Publications by authors named "Lisabeth L Willey"

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Estimating poaching risk for the critically endangered wild red wolf (Canis rufus).

PLoS One 2021 5;16(5):e0244261. Epub 2021 May 5.

Environmental Studies Department, Antioch University New England, Keene, New Hampshire, United States of America.

The reintroduced red wolf (Canis rufus) population in northeastern North Carolina declined to 7 known wolves by October 2020, the majority of which is due to poaching (illegal killing), the major component of verified anthropogenic mortality in this and many other carnivore populations. Poaching is still not well understood and is often underestimated, partly as a result of cryptic poaching, when poachers conceal evidence. Cryptic poaching inhibits our understanding of the causes and consequences of anthropogenic mortality, which is important to conservation as it can inform us about future population patterns within changing political and human landscapes. We estimate risk for marked adult red wolves of 5 causes of death (COD: legal, nonhuman, unknown, vehicle and poached) and disappearance, describe variation in COD in relation to hunting season, and compare time to disappearance or death. We include unknown fates in our risk estimates. We found that anthropogenic COD accounted for 0.78-0.85 of 508 marked animals, including poaching and cryptic poaching, which we estimated at 0.51-0.64. Risk of poaching and disappearance was significantly higher during hunting season. Mean time from collaring until nonhuman COD averaged 376 days longer than time until poached and 642 days longer than time until disappearance. Our estimates of risk differed from prior published estimates, as expected by accounting for unknown fates explicitly. We quantify the effects on risk for three scenarios for unknown fates, which span conservative to most likely COD. Implementing proven practices that prevent poaching or hasten successful reintroduction may reverse the decline to extinction in the wild of this critically endangered population. Our findings add to a growing literature on endangered species protections and enhancing the science used to measure poaching worldwide.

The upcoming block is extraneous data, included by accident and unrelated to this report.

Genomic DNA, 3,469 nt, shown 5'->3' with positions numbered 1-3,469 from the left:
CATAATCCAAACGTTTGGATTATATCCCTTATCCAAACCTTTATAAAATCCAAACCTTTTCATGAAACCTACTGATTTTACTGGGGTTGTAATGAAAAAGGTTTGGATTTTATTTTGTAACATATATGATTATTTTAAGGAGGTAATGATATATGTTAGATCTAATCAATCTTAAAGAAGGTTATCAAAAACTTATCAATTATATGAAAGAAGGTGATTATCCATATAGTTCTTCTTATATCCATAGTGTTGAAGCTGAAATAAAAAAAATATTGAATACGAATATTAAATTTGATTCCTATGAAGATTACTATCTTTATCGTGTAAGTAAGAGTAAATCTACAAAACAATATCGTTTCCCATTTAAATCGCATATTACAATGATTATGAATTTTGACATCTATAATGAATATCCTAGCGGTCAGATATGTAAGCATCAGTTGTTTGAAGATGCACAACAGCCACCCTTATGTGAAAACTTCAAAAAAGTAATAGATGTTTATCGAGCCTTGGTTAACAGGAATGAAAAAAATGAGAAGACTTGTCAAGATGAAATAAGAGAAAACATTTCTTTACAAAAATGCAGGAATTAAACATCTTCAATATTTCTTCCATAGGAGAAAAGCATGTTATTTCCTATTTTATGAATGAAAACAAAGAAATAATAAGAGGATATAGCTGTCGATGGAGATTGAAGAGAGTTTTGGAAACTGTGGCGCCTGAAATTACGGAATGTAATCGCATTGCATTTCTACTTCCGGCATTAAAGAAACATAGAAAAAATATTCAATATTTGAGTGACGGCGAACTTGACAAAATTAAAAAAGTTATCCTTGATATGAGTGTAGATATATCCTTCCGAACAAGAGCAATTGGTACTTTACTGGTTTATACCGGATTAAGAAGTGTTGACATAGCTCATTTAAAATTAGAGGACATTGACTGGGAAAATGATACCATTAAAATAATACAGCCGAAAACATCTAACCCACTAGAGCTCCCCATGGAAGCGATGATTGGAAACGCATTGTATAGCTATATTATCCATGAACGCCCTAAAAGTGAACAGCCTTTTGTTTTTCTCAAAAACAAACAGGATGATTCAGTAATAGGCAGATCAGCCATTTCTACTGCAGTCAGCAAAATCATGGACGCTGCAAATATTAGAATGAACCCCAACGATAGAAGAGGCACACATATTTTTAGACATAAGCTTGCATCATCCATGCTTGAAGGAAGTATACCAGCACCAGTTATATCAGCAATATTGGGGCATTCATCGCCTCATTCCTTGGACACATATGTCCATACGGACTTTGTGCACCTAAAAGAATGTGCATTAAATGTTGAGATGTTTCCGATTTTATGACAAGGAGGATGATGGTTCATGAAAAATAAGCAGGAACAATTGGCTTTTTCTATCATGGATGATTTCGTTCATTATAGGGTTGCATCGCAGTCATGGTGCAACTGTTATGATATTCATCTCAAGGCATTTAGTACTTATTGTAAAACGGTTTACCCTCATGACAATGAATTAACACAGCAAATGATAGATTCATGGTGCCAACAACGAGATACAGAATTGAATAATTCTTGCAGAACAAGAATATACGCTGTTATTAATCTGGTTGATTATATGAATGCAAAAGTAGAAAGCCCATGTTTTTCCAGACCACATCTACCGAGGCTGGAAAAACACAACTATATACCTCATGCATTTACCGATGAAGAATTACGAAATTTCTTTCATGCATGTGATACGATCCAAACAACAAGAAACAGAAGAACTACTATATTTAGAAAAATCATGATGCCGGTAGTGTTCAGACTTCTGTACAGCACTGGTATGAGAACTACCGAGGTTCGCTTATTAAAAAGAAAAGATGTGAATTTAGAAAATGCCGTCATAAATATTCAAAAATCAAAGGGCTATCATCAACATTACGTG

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May 2021